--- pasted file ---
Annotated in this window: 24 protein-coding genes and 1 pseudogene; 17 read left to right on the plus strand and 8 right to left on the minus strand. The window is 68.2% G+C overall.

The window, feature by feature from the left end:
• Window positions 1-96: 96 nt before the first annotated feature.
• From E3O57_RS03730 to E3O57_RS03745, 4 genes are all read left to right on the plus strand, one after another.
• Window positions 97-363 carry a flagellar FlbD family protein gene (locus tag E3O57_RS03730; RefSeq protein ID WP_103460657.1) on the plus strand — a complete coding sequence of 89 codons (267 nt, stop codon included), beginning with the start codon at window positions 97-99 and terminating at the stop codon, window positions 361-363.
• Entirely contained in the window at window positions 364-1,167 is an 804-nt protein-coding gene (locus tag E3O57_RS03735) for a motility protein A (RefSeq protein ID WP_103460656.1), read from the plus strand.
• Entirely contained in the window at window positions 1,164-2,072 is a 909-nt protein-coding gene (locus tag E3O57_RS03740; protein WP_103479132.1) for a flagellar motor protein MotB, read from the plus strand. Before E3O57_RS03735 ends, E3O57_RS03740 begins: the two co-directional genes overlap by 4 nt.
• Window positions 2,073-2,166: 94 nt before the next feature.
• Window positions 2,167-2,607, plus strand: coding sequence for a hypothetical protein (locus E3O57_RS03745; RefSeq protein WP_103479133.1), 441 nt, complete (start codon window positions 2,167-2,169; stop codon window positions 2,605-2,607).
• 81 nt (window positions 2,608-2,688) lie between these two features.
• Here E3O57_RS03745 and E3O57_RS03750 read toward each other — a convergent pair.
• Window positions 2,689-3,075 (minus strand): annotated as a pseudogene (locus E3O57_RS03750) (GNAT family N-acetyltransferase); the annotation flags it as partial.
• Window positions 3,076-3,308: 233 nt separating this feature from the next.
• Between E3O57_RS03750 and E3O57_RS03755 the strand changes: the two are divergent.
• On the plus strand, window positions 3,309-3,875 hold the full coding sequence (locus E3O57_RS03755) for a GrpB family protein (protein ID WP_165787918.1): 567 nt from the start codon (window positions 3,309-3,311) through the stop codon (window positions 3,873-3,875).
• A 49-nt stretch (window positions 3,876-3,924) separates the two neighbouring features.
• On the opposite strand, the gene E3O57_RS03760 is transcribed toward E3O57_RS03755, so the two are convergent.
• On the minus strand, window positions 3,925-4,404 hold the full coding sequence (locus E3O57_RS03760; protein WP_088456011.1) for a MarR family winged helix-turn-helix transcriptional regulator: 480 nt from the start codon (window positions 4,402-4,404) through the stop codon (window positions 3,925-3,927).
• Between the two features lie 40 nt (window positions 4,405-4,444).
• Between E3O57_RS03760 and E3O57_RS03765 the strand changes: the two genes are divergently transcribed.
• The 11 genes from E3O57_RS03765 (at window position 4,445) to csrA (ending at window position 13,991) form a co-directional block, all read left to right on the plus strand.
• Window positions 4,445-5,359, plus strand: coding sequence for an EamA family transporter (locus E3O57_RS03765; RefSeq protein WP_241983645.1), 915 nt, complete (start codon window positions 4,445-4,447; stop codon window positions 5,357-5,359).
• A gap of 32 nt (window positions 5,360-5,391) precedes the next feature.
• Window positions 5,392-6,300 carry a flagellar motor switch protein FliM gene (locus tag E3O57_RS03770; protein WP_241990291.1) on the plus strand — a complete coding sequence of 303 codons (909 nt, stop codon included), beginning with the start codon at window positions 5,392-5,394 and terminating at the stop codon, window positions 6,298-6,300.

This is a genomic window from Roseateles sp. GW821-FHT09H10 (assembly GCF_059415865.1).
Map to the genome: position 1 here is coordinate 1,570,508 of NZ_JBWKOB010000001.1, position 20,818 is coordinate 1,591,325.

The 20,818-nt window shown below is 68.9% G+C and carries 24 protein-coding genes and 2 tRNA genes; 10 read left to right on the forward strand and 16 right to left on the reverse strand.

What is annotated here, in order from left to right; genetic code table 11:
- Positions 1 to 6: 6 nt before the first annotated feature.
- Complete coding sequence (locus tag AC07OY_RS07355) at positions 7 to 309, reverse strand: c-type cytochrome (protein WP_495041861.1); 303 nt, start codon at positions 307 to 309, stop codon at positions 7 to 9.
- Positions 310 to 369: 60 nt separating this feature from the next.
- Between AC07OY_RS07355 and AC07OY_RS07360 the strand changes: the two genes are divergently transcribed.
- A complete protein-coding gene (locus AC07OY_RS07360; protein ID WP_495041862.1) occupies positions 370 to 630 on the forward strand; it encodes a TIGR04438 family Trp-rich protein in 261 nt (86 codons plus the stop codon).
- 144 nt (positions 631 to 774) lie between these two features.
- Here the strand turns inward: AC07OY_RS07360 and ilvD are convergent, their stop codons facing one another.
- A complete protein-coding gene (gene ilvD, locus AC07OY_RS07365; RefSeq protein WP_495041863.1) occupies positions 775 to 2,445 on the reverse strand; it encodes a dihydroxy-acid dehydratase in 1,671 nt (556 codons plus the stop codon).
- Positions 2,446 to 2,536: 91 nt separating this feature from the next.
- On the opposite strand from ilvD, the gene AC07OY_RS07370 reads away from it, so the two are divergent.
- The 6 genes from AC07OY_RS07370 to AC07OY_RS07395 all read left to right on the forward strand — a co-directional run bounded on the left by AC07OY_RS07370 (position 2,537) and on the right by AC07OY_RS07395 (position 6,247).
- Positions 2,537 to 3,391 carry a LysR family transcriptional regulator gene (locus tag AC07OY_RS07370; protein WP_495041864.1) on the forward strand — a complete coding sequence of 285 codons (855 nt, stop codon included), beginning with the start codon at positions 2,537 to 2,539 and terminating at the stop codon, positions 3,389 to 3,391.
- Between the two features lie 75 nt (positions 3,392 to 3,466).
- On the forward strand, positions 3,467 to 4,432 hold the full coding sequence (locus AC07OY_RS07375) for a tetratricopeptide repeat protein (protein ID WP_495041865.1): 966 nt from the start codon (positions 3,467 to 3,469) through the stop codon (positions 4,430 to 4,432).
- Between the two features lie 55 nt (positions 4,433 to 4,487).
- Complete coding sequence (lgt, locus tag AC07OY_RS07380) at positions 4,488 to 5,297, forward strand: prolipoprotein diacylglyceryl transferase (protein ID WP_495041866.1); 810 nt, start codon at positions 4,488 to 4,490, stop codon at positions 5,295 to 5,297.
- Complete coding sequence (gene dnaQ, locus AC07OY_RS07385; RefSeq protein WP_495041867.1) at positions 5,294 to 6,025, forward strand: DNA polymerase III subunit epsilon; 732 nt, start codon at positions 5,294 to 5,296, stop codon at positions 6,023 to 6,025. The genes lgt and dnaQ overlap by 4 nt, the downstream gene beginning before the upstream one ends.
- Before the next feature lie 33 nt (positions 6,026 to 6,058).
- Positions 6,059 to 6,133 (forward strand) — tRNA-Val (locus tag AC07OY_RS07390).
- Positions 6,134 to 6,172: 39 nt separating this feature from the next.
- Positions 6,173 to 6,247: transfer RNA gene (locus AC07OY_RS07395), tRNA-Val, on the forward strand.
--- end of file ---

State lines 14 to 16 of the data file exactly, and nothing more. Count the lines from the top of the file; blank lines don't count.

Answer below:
• Between E3O57_RS03750 and E3O57_RS03755 the strand changes: the two are divergent.
• On the plus strand, window positions 3,309-3,875 hold the full coding sequence (locus E3O57_RS03755) for a GrpB family protein (protein ID WP_165787918.1): 567 nt from the start codon (window positions 3,309-3,311) through the stop codon (window positions 3,873-3,875).
• A 49-nt stretch (window positions 3,876-3,924) separates the two neighbouring features.